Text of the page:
For the first time since the COVID-19 pandemic, the Solano Land Trust held its annual business partner breakfast at Rush Ranch in Suisun City on Wednesday.
This event gives Solano Land Trust sponsors the opportunity to learn about the different projects and improvements that are being made across the county.
Business partners enjoyed a delicious breakfast of eggs, bacon, potatoes, fruit, and pastries prepared by Rockville Kitchen + Bar, which is located in Fairfield.
“Thank you so much for joining us this morning,” said Solano Land Trust Donor Relations Officer Michelle Dickey. “Any time we get a chance to come out to Rush Ranch, especially on a beautiful day like today, we’re very grateful. We are delighted to have you and appreciate your support.”
Each member was also given a parking pass to Lynch Canyon, a water bottle, a bag, and a magnet alongside several raffles of champagne, wine, honey, and more.
Solano Land Trust Executive Director Nicole Braddock gave a special presentation highlighting the importance of the business partner program and what the trust does with those funds to improve our outdoor spaces.
According to Braddock, benefits include connecting children and families to nature, helping farming and ranching families conserve their land, as well as improving air quality, water quality, and wildlife habitats in local natural areas.
The business partner program has seven different levels based on donation amounts. Donations range from $500 to $25,000.
Solano Land Trust’s ultimate goal is to inspire a love of the land and preserve it for the people, food, and natural environment.
Projects that have been big focuses of the trust lately include the Lynch Canyon Expansion, inclusive recreation on the All People’s Trail in Fairfield, land stewardship and restoration, climate resilience, and agriculture, and putting together a new climate committee. The group is still actively recruiting participants to be a part of the climate committee.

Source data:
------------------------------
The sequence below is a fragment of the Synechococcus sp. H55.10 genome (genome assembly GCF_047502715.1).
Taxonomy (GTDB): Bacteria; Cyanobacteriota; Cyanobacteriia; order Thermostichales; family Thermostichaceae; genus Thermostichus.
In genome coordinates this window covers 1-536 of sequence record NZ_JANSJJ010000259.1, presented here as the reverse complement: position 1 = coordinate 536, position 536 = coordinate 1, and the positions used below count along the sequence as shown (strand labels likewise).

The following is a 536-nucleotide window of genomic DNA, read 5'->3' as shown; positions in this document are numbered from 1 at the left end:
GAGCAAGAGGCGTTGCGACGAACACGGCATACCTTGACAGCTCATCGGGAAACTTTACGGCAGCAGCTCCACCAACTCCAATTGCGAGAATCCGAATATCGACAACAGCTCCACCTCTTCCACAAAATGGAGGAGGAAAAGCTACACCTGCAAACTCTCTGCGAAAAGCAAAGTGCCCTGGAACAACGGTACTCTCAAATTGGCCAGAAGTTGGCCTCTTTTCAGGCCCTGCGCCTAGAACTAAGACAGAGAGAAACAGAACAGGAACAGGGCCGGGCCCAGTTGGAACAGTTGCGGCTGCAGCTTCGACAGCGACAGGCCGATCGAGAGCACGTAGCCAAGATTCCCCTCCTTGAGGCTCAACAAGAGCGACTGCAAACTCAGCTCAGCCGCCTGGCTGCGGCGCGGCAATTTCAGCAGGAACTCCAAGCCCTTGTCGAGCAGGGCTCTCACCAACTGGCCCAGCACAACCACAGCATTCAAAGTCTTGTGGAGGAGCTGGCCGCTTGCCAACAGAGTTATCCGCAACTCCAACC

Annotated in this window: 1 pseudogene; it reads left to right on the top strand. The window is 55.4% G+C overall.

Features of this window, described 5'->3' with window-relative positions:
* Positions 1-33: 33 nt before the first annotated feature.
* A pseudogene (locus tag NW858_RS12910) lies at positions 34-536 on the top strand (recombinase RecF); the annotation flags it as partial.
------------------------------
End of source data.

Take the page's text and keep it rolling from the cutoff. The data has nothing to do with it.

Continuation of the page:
Another goal of the Solano Land Trust is to get 100% of Solano youth outdoors. One way they aim to accomplish this is through the new smartphone app, “Xplore Solano”.
The app, which will officially launch in June will allow residents to find all of the parks and open land spaces in Solano County and which ones they are closest in proximity to. It will also give them information about the parks, such as if dogs are allowed.
“We want to make sure that conservation is benefitting people of all walks of life,” said Braddock. “We are going to continue to protect land but we are going to think about it not only from the conservation perspective but also from the community perspective.”
Braddock also highlighted future projects the trust is working on, as well as events that are coming up soon.
Lynch Canyon in Fairfield will have its annual kite festival on May 6. Jepson Prairie Preserve in Dixon will have docent-led hikes every weekend during the spring and also receive newly updated visitor areas with interpretive signs.
Rush Ranch, where the event was held, has several upcoming events including “Get the Rush!” on the third Saturday of each month, “Communing with Cattle” on March 18, a book signing with Vallejo author Rue Mapp on March 18, an Open House on April 29, a country concert on July 29, and a Harvest Festival on Nov. 18.
The goal is to have Patwino Worrtla Kodoi Dihi Open Space Park in Fairfield open this summer. It includes 12 miles of new trails, the All People’s Loop, an ADA picnic area, and a native garden.
Next, Dixon Resource Conservation District Manager Kelley Huff gave a short presentation about what the Dixon RCD is accomplishing for not only the City of Dixon but also the county as a whole.
According to Huff, Dixon RCD maintains over 70 miles of agricultural drainage ditches that also carry runoff from the City of Dixon.
After the breakfast and presentations concluded, business partners were invited to meet a foal and her mother on the ranch property before heading over to Patwino Worrtla Kodoi Dihi Open Space Park for a hike and tour of the new All People’s Trail and welcome plaza.
As the partners walked outside, they were greeted by birds chirping loudly as if to say “thank you” for helping to conserve their and many other animals’ homes throughout Solano County.
To learn more about Solano Land Trust, visit https://solanolandtrust.org.